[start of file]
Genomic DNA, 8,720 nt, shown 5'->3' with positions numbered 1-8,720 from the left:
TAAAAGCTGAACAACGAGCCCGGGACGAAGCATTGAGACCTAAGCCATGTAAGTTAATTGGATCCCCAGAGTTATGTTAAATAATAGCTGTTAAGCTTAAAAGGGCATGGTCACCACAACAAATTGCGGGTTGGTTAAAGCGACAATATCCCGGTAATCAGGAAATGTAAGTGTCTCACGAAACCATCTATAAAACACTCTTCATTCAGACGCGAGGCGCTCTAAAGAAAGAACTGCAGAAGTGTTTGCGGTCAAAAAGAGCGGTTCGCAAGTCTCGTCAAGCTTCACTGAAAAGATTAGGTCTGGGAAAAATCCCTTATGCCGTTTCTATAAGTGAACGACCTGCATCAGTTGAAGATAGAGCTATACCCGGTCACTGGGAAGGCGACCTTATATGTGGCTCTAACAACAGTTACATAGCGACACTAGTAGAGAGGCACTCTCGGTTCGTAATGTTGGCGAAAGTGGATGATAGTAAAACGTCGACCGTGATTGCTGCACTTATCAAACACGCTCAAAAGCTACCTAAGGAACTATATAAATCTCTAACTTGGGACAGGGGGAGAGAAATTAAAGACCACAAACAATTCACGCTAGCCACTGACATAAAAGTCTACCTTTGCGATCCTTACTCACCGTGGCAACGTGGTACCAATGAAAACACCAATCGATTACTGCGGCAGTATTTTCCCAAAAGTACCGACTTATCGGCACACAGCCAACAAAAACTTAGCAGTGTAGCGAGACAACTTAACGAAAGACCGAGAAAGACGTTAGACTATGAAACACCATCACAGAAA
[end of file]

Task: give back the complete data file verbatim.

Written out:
Genomic DNA, 8,720 nt, shown 5'->3' with positions numbered 1-8,720 from the left:
TAAAAGCTGAACAACGAGCCCGGGACGAAGCATTGAGACCTAAGCCATGTAAGTTAATTGGATCCCCAGAGTTATGTTAAATAATAGCTGTTAAGCTTAAAAGGGCATGGTCACCACAACAAATTGCGGGTTGGTTAAAGCGACAATATCCCGGTAATCAGGAAATGTAAGTGTCTCACGAAACCATCTATAAAACACTCTTCATTCAGACGCGAGGCGCTCTAAAGAAAGAACTGCAGAAGTGTTTGCGGTCAAAAAGAGCGGTTCGCAAGTCTCGTCAAGCTTCACTGAAAAGATTAGGTCTGGGAAAAATCCCTTATGCCGTTTCTATAAGTGAACGACCTGCATCAGTTGAAGATAGAGCTATACCCGGTCACTGGGAAGGCGACCTTATATGTGGCTCTAACAACAGTTACATAGCGACACTAGTAGAGAGGCACTCTCGGTTCGTAATGTTGGCGAAAGTGGATGATAGTAAAACGTCGACCGTGATTGCTGCACTTATCAAACACGCTCAAAAGCTACCTAAGGAACTATATAAATCTCTAACTTGGGACAGGGGGAGAGAAATTAAAGACCACAAACAATTCACGCTAGCCACTGACATAAAAGTCTACCTTTGCGATCCTTACTCACCGTGGCAACGTGGTACCAATGAAAACACCAATCGATTACTGCGGCAGTATTTTCCCAAAAGTACCGACTTATCGGCACACAGCCAACAAAAACTTAGCAGTGTAGCGAGACAACTTAACGAAAGACCGAGAAAGACGTTAGACTATGAAACACCATCACAGAAA